November 14, 2005
Update from Cartagena, Columbia
After we left Margarita, VZ, our computer died on the overnight passage to
Isla Tortuga. We had to send it back to Dell in the USA, an enormous hassle
that took nearly 3 months (thanks, Mom for helping us with that!). Consequently, we haven't been able to keep up on our
web site updates! So we'll try to catch up now....
We spent longer than we anticipated in Margarita, watching the weather and
shopping for a high-resolution camera to take pictures for magazine articles.
The anchorage at Porlamar is near a long dinghy dock that stretches out from the
shallows from a place called "Marina Juan"; it's not really a marina,
but the office of the agent who checks sailors in, a small store, and a place to
hang out and drink cheap Venezuelan beer. We had the good fortune to hear, one
morning on the cruiser's VHF radio "net" that someone was selling
their old hard-bottom dinghy. We've been wishing we could upgrade ours for a
year now; as great a dinghy as it is for Maine waters, it's just totally
unsuitable for this lifestyle. So we bought this old, 9-foot Caribe rigid-bottom
dinghy for $130. It has some leaks that Neil, by now, has managed to fix the worst of,
and we love it. It came with a dinghy cover that was falling to pieces, so,
before we left I took it apart and pattered it onto the small amount of
Sunbrella I had left over from other projects. I had just enough.
When we arrived at remote Isla Tortuga, the computer had
died.... we debated turning around and beating
back to Margarita to try to get it fixed. I had a writing assignment
that I did not want to put off, and needed the computer to download all the
high-resolution pictures I was taking for the article. But we really didn't want
to turn back. We tried to call Dell from Tortuga, but the one satellite phone on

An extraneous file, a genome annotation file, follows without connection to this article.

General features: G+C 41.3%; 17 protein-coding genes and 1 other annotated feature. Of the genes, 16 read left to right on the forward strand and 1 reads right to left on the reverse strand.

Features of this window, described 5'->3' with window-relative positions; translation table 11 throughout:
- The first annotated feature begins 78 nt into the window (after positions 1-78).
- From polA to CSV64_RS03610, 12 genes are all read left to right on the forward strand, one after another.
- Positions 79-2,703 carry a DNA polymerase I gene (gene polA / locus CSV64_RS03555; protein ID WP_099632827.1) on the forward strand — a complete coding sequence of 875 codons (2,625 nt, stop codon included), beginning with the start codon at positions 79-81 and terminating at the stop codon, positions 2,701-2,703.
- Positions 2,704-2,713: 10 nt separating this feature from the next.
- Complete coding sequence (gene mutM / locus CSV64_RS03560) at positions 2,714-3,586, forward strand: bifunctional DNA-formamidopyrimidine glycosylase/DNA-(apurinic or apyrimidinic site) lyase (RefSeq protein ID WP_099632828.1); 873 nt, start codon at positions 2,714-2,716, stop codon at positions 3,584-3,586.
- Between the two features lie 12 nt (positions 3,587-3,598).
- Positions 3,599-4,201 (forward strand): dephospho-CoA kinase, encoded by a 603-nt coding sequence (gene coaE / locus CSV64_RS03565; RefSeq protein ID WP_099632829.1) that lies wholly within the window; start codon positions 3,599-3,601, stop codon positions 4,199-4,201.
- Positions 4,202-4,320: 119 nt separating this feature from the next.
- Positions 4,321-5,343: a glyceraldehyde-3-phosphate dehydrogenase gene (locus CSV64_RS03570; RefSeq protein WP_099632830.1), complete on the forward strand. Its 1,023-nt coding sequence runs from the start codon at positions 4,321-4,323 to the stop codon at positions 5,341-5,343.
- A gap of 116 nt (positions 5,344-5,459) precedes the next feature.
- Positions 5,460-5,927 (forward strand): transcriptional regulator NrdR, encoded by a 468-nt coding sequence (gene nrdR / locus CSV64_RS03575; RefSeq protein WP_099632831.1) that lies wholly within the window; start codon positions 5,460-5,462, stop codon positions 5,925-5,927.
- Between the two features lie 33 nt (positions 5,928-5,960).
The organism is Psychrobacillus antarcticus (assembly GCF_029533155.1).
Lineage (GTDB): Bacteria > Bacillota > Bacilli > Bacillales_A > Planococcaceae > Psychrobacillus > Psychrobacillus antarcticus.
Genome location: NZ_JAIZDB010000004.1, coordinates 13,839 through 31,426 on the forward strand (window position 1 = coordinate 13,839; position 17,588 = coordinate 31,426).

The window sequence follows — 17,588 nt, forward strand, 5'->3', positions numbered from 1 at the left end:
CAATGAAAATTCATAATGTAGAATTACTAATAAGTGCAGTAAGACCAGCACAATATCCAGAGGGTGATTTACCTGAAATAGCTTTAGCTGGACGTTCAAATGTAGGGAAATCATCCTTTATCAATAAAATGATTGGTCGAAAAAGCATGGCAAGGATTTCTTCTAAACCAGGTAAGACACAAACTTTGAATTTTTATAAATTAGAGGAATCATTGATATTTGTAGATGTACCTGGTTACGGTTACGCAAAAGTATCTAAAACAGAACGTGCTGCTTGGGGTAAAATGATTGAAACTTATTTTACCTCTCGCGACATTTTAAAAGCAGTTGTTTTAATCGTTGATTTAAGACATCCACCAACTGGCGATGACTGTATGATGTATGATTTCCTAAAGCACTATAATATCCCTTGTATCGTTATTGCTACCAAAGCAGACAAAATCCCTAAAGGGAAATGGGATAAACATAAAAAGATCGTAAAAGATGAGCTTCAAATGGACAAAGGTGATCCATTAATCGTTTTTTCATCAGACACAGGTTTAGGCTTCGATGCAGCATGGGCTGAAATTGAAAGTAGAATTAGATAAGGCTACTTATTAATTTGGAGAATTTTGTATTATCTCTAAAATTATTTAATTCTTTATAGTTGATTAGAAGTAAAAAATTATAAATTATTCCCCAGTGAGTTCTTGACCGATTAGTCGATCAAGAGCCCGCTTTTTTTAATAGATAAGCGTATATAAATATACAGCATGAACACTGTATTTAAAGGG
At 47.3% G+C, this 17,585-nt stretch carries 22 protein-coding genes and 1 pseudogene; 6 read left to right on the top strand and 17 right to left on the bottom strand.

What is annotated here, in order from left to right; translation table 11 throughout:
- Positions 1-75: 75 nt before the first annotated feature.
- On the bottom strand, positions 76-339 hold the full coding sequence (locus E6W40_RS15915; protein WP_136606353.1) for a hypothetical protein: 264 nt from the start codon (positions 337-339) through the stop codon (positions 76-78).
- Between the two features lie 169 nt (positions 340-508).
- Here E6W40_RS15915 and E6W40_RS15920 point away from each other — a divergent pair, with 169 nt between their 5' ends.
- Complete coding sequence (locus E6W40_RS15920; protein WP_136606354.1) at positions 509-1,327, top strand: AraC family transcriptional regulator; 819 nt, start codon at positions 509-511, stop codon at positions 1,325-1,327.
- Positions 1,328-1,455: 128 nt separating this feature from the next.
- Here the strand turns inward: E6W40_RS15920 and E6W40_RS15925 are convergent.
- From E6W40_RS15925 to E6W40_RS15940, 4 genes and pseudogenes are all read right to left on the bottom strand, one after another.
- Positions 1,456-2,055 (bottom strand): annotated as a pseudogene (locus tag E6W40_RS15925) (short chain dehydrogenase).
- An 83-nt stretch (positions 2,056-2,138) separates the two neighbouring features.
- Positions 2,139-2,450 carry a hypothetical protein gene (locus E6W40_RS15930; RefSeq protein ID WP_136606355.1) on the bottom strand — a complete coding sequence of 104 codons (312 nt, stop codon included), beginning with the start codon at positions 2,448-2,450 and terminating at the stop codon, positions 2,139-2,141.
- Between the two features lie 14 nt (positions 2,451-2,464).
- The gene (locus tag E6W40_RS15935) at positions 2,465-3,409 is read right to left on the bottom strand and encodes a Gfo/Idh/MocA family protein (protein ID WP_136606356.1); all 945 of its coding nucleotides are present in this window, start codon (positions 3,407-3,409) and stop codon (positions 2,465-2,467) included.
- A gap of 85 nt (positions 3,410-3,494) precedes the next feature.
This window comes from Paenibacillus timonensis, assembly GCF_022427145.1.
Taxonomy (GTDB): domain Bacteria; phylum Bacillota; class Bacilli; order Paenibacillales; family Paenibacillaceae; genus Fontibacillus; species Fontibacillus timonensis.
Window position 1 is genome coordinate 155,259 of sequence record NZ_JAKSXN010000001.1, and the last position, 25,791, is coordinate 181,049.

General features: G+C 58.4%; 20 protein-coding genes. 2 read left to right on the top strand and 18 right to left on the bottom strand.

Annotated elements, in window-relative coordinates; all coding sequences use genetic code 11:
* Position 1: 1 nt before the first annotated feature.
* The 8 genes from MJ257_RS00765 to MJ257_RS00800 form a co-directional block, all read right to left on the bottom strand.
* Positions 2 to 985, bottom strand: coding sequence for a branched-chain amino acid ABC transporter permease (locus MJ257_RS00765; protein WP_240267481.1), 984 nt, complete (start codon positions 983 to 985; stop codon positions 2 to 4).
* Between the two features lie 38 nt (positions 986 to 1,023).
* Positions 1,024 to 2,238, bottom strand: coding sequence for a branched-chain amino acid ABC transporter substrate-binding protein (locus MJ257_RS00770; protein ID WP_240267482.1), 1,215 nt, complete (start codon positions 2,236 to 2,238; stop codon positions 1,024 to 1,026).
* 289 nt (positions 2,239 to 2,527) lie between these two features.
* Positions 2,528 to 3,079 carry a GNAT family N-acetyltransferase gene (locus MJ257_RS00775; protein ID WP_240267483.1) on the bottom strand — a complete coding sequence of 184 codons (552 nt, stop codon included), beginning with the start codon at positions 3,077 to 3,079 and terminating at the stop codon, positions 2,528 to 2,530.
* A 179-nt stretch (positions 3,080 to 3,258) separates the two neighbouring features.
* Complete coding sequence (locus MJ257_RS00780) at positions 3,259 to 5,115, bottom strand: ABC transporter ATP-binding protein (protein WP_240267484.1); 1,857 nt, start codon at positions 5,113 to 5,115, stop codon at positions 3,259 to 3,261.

the island was not working: this is a very rustic place! We did find another
boat with email, and were able to make contact with the states, and we decided to send
the laptop from Curacao when we got there. Along the
way we found many generous cruisers who let us use their laptops to download the
pictures to disc. In that way we were able to spend many weeks exploring the
Venezuelan islands, which has turned out to be the highlight of our trip so far.
We stayed almost a week between the long white sandy beach anchorage at Playa
Caldera, and the other gorgeous beach at Cayo Herradura. There were a handful of
cruising boats and a few fishermen in makeshift huts; the snorkeling was
mediocre but the beaches and views were unsurpassed!
We arrived in the afternoon after an uneventful passage begun at midnight at
Tortuga. We'd wanted to get some daylight fishing in, but got no bites at all
until we were approaching the tiny cut through the reef at the southeast corner
of the large archipelago called Los Roques. Then we
got a lovely mahi-mahi on the line. We were just yards from the reef entrance,
in fairly blustery conditions, but Neil just headed us up to sail parallel to
the reef while I reeled in and bled the fish. Then we turned in and passed
though the cut and up into the gorgeous, narrow channels between reefs, all
under full sail. Inside the reef, the wind was still blowing about 18 knots but
suddenly the 5-to-7-foot swell was gone and it was flat calm. We could see
highway-like ribbons of deep blue water snaking between the shallow
light-colored reefs, some no more than 70 feet apart, and we hardened up onto a
close reach and absolutely flew along. The scenery was breathtaking; it was
truly exhilarating sailing!
We enjoyed Los Roques, except for the boatloads of "day-trippers"
who would be ferried out to our remote anchorages from the posadas (small
hotels) on the one island that had a village. El Gran Roque is a beautifully
kept village with expensive, but charmingly rustic hotels and restaurants. There
were lots of hip European travellers there. Los Roques is also a national
park, which meant that spearfishing is illegal. Still, the snorkeling was great,
the beaches were beautiful, and there were loads of anchorages to explore. We
spent one night "out on the reef", anchored far from any island behind
the protection of the barrier reef. We particularly enjoyed Dos Mosquiques,
with its uninhabited island full of bird life. The fishing on the north side was
incredible! At our last anchorage, Cayo de Agua, we found interesting
"oasis" patches, where underground water fed stands of palms. Over the
years native americans, and later fishermen and sailors, have dug holes into the
sand for fresh water. We saw one with a bit of greenish water still in it, even
though it was a very dry season when we were there.